JT: We are in deep trouble now if we don’t change the situation. So I hesitate to put time frames like a year or two years. I don’t think anyone really knows. But it’s enough to be concerned and worried about. And I think that that is important to point out. But in addition to the crisis, fears of a crisis down the road, you have the fears of inflation would pick up if we don’t deal with this deficit and debt, the fears of higher interest rates, which would reduce investment even more than it is. So there’s many, many reasons, the fear of tax increases, which holds business back. All those things are out there, and I would add them to the list of a threat of a financial crisis to the reasons why we need to deal with this.
HH: In terms of the looming debate over the debt limit, A) is there any alternative to raising it, and B) what ought the Republicans to demand as another step forward along the lines of the one you’ve been describing, achieved last week?
JT: So I think they should demand a lot more, because there’s a lot more on the table now – 2012 and beyond. So there’s a lot more that will be under discussion. I think what people have to recognize is that the debt increase comes because of the past profligacy, the past spending more than we have. And so to stop that, you’ve got to stop it in the future, stop it starting today. That’s what the budget deal started to do. And that’s the way to really get the debt under control. And so I hope they get as much as possible out of it.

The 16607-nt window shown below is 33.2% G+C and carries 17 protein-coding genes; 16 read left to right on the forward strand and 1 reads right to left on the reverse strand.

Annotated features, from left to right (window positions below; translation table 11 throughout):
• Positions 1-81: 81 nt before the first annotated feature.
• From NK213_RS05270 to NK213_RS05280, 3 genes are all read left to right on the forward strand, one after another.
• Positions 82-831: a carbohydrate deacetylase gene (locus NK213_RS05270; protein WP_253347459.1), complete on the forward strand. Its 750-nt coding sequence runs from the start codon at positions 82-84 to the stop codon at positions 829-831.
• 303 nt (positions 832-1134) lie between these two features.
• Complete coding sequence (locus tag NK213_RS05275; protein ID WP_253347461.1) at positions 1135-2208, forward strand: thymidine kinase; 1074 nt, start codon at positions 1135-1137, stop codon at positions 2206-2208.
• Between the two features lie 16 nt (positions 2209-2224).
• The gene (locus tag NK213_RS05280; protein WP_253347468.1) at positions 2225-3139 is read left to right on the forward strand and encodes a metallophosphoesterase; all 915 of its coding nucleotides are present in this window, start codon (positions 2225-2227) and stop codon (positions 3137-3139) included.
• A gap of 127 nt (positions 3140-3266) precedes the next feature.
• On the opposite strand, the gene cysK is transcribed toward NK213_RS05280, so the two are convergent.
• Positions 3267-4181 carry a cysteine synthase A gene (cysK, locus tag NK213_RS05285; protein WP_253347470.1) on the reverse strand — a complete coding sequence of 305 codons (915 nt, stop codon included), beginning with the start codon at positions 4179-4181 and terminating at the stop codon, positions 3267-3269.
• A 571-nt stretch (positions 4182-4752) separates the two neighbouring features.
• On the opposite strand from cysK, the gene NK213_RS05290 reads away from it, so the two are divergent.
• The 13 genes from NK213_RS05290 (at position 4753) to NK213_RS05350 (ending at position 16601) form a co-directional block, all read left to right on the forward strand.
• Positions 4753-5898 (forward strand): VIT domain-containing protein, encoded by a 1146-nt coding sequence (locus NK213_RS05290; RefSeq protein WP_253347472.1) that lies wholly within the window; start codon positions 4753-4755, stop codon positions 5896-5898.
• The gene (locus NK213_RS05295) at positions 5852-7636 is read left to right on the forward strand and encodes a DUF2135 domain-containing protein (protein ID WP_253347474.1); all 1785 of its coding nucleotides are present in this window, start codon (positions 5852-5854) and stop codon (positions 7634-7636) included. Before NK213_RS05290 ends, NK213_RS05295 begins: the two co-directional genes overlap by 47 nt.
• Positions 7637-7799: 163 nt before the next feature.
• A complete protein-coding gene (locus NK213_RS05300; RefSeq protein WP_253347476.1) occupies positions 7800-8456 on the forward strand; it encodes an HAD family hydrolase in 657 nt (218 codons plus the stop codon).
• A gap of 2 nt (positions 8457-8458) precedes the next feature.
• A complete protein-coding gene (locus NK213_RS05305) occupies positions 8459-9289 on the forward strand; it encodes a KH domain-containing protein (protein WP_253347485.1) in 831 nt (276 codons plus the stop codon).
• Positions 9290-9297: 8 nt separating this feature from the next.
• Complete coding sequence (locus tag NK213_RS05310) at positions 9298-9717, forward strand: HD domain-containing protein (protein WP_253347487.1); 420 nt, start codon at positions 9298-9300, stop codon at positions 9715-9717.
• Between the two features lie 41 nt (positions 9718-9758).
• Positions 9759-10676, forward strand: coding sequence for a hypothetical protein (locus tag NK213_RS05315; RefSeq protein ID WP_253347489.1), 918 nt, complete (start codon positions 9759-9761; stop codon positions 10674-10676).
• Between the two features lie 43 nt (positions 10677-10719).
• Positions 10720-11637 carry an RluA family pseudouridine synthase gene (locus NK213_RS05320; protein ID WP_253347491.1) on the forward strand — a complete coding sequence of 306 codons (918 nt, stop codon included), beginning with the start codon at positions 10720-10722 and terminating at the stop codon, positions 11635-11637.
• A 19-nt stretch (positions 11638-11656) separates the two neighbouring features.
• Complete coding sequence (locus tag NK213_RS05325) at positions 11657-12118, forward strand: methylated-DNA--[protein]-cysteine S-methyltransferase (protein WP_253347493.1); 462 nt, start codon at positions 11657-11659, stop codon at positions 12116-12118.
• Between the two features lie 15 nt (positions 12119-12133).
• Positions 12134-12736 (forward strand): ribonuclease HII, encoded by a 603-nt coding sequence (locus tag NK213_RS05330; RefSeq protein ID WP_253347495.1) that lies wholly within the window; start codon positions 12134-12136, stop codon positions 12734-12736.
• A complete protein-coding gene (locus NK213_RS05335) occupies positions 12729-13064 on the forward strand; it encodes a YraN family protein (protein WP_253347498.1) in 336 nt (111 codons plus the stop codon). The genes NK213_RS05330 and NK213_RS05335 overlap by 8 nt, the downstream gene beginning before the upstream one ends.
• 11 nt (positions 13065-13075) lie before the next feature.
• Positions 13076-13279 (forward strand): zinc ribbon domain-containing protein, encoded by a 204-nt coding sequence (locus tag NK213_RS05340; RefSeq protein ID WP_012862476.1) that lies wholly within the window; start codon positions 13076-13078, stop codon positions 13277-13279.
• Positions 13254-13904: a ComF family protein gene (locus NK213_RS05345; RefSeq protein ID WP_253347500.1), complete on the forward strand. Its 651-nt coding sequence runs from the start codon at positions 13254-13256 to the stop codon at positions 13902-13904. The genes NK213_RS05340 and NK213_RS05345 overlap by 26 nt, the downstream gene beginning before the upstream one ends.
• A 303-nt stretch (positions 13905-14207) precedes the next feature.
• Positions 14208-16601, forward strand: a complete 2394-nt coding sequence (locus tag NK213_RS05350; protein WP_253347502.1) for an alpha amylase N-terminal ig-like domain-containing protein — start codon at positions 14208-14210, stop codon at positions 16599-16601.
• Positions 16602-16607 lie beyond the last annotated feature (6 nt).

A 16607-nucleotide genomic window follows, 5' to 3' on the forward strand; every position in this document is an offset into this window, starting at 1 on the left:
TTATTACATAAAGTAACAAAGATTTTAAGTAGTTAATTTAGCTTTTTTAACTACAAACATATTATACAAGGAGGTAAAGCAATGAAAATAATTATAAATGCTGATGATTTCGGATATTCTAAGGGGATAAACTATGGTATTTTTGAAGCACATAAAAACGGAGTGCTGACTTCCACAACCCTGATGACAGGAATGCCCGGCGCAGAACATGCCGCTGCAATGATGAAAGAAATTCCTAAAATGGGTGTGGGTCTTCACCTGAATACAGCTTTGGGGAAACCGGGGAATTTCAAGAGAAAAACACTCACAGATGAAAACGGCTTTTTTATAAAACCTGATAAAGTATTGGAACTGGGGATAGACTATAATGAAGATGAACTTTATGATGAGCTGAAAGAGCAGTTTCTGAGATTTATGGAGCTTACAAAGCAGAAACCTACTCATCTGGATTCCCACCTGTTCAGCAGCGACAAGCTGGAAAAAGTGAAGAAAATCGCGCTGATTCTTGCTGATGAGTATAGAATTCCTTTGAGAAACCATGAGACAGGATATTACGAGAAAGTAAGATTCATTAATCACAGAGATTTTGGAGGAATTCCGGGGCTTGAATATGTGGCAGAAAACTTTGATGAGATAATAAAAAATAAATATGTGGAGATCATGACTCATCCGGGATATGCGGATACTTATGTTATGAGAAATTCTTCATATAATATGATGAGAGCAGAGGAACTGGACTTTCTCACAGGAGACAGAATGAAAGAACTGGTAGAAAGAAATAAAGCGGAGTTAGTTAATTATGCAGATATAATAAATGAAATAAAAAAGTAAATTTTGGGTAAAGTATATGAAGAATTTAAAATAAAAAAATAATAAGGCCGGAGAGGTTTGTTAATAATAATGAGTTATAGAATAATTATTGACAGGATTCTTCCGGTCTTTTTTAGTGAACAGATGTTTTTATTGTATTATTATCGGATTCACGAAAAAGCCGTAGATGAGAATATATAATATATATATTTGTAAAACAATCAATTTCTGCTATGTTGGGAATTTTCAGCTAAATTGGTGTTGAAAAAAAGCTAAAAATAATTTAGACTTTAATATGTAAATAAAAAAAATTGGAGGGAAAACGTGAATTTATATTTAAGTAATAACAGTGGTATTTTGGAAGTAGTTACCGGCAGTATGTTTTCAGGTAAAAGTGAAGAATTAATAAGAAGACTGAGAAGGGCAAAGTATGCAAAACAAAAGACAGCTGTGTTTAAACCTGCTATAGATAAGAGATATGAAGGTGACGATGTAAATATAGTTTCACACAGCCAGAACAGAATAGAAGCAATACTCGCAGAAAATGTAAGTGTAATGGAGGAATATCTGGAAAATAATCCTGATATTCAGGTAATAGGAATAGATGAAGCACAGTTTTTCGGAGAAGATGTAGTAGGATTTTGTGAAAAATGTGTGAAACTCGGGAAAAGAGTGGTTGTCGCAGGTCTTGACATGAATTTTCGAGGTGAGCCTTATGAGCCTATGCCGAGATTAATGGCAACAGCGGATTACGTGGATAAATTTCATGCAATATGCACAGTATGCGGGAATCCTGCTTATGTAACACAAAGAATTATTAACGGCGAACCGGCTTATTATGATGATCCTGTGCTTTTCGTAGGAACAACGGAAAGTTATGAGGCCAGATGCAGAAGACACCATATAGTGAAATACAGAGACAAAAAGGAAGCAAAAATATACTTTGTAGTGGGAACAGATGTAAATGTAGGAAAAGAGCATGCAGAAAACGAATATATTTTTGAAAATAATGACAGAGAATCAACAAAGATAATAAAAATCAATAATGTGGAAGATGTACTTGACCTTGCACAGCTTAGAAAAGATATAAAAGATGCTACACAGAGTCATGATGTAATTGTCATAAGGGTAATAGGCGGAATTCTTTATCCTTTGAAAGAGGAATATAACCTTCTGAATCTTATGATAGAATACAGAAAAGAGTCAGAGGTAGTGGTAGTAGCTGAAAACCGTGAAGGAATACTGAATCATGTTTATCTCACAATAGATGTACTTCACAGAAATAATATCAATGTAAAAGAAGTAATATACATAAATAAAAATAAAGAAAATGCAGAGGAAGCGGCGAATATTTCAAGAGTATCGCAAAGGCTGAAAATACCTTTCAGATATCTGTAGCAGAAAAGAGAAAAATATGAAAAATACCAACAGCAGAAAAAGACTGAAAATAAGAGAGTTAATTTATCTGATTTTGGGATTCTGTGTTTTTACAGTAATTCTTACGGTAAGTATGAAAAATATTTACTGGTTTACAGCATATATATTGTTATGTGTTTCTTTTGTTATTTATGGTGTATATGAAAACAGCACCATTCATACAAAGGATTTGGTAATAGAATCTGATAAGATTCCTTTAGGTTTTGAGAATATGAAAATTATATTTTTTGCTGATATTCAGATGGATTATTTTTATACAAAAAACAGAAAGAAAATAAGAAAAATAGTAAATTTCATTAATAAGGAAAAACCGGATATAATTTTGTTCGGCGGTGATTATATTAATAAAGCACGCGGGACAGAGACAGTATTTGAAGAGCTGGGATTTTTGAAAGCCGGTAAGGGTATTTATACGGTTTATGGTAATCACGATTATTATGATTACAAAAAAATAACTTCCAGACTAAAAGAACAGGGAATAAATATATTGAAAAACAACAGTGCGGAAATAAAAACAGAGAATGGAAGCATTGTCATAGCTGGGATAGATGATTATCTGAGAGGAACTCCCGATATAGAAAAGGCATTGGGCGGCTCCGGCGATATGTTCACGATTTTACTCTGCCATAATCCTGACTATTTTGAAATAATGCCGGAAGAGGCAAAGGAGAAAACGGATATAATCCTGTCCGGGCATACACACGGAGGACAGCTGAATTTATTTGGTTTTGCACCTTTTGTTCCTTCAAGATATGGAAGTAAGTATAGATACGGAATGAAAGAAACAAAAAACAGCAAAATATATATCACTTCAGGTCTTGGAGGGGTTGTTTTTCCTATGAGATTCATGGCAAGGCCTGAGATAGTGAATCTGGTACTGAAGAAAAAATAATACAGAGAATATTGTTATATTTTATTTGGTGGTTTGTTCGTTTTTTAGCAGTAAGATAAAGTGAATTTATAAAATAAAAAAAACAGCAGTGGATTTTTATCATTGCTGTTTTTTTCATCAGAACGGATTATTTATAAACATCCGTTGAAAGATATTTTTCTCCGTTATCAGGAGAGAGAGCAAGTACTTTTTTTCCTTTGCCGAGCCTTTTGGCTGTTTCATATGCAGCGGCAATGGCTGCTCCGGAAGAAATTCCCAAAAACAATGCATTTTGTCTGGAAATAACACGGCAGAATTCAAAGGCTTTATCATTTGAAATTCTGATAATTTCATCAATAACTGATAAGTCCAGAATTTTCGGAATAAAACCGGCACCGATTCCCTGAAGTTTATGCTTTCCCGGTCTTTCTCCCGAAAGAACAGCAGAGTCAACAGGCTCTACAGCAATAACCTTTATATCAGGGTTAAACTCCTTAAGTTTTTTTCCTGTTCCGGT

HH: They’re talking about spending caps down years, and a balanced budget amendment. You’ve been around Washington in these debates for a long time. Those sound like party platform paragraphs to me. Do they have any real teeth?